Book Review: Kingdom Ethics: Following Jesus in Contemporary Context
A primary aim of this book is to be an introduction to Christian ethics for students. The first edition of this book has served as a textbook since 2003 and has been widely used around the world, and translated into eight other languages. Sadly, Glen Stassen did not live to see this second edition in print; and the work of bringing it to publication has been carried on by David Gushee, helped by a team of “young scholars trained by Glen, me, or both of us” (xii).
The second edition has been updated with new data, examples (more drawn from a more global context), and taking account of recent scholarship and discussion of the issues covered. It also aims to use more gender-inclusive language, with a more consistent application of methodological commitments. Two chapters from the first edition have been dropped (chapters eight and twelve).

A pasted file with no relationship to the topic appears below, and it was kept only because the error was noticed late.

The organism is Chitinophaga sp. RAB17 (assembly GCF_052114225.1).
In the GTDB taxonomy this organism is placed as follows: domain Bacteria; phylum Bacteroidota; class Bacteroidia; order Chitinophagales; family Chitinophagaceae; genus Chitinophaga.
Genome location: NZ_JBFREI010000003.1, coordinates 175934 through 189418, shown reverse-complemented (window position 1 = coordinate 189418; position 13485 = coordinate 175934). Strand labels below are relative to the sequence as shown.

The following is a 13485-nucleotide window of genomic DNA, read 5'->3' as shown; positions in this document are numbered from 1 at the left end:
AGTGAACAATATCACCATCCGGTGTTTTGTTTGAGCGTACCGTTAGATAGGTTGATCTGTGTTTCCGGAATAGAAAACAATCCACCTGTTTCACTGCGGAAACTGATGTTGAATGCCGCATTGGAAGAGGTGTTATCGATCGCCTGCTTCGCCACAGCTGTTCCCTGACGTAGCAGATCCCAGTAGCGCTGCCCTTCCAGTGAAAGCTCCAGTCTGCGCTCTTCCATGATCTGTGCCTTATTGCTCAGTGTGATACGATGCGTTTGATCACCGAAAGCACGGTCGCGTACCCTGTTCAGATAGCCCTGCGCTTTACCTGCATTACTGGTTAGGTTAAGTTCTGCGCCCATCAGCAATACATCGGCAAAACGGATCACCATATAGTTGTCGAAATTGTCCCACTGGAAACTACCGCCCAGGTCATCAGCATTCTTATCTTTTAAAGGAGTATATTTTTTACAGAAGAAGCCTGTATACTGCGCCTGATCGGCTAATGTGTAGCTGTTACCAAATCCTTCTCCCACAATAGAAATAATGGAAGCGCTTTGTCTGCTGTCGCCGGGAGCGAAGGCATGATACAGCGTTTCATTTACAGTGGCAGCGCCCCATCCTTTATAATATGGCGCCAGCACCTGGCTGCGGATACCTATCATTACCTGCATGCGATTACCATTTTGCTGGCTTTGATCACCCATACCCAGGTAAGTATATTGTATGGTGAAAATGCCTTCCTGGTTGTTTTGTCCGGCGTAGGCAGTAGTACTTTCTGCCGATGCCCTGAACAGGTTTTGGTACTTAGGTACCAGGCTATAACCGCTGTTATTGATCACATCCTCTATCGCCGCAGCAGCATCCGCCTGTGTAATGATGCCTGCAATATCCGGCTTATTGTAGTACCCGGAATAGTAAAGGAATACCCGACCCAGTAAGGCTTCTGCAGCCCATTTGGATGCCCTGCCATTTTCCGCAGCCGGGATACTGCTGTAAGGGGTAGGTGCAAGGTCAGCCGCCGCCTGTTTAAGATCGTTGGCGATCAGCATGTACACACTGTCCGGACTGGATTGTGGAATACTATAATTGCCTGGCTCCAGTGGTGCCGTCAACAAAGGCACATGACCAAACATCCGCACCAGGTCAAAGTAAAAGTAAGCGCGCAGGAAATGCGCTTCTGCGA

The book is written from an evangelical position, while attempting to be open to other theological positions. What makes this textbook different from others is the way its approach to ethics is structured around the teaching of Jesus, specifically that found in the Sermon on the Mount (Matthew 5 – 7). The book is in two parts. In the first part, the methodological, philosophical and theological basis upon which the authors consider Christian ethics should be formed is laid out. The second part takes up discussion of particular issues, and in this second edition, this material has been “reordered to more closely follow the structure of the Sermon on the Mount” (xiv).